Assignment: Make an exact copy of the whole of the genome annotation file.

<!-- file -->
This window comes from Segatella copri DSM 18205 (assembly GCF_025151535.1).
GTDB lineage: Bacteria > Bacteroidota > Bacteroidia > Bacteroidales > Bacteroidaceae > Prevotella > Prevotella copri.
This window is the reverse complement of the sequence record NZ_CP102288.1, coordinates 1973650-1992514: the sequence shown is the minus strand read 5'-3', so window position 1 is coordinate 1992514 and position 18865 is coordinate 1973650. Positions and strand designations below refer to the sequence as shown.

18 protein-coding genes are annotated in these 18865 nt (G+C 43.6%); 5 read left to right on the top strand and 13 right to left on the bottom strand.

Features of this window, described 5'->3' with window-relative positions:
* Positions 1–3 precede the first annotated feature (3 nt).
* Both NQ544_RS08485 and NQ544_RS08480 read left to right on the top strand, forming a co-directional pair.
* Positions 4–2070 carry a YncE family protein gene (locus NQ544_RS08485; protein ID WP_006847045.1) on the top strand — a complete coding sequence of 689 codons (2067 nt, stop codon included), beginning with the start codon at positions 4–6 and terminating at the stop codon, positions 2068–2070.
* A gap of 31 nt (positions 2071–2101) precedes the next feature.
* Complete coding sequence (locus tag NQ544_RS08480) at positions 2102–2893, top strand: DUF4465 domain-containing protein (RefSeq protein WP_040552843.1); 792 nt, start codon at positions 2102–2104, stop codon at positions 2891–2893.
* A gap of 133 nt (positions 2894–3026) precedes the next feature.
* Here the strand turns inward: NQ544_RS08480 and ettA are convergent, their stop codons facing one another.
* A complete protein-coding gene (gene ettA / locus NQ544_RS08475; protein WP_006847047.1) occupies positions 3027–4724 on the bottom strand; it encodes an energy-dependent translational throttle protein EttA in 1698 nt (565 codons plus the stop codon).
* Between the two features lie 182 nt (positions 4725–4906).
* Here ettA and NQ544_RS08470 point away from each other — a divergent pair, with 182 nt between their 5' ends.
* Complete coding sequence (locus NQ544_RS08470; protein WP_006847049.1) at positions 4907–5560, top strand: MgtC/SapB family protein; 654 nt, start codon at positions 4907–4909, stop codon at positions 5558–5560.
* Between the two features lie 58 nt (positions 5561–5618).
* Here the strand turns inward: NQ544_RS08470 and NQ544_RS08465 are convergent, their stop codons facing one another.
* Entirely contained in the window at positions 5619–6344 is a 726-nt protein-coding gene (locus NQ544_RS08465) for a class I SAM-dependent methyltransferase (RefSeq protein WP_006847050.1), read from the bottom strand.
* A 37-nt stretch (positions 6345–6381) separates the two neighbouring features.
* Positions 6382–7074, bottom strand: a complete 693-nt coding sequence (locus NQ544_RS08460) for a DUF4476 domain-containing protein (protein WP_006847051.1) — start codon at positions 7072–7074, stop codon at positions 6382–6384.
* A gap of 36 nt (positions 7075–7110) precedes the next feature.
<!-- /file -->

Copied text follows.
This window comes from Segatella copri DSM 18205 (assembly GCF_025151535.1).
GTDB lineage: Bacteria > Bacteroidota > Bacteroidia > Bacteroidales > Bacteroidaceae > Prevotella > Prevotella copri.
This window is the reverse complement of the sequence record NZ_CP102288.1, coordinates 1973650-1992514: the sequence shown is the minus strand read 5'-3', so window position 1 is coordinate 1992514 and position 18865 is coordinate 1973650. Positions and strand designations below refer to the sequence as shown.

18 protein-coding genes are annotated in these 18865 nt (G+C 43.6%); 5 read left to right on the top strand and 13 right to left on the bottom strand.

Features of this window, described 5'->3' with window-relative positions:
* Positions 1–3 precede the first annotated feature (3 nt).
* Both NQ544_RS08485 and NQ544_RS08480 read left to right on the top strand, forming a co-directional pair.
* Positions 4–2070 carry a YncE family protein gene (locus NQ544_RS08485; protein ID WP_006847045.1) on the top strand — a complete coding sequence of 689 codons (2067 nt, stop codon included), beginning with the start codon at positions 4–6 and terminating at the stop codon, positions 2068–2070.
* A gap of 31 nt (positions 2071–2101) precedes the next feature.
* Complete coding sequence (locus tag NQ544_RS08480) at positions 2102–2893, top strand: DUF4465 domain-containing protein (RefSeq protein WP_040552843.1); 792 nt, start codon at positions 2102–2104, stop codon at positions 2891–2893.
* A gap of 133 nt (positions 2894–3026) precedes the next feature.
* Here the strand turns inward: NQ544_RS08480 and ettA are convergent, their stop codons facing one another.
* A complete protein-coding gene (gene ettA / locus NQ544_RS08475; protein WP_006847047.1) occupies positions 3027–4724 on the bottom strand; it encodes an energy-dependent translational throttle protein EttA in 1698 nt (565 codons plus the stop codon).
* Between the two features lie 182 nt (positions 4725–4906).
* Here ettA and NQ544_RS08470 point away from each other — a divergent pair, with 182 nt between their 5' ends.
* Complete coding sequence (locus NQ544_RS08470; protein WP_006847049.1) at positions 4907–5560, top strand: MgtC/SapB family protein; 654 nt, start codon at positions 4907–4909, stop codon at positions 5558–5560.
* Between the two features lie 58 nt (positions 5561–5618).
* Here the strand turns inward: NQ544_RS08470 and NQ544_RS08465 are convergent, their stop codons facing one another.
* Entirely contained in the window at positions 5619–6344 is a 726-nt protein-coding gene (locus NQ544_RS08465) for a class I SAM-dependent methyltransferase (RefSeq protein WP_006847050.1), read from the bottom strand.
* A 37-nt stretch (positions 6345–6381) separates the two neighbouring features.
* Positions 6382–7074, bottom strand: a complete 693-nt coding sequence (locus NQ544_RS08460) for a DUF4476 domain-containing protein (protein WP_006847051.1) — start codon at positions 7072–7074, stop codon at positions 6382–6384.
* A gap of 36 nt (positions 7075–7110) precedes the next feature.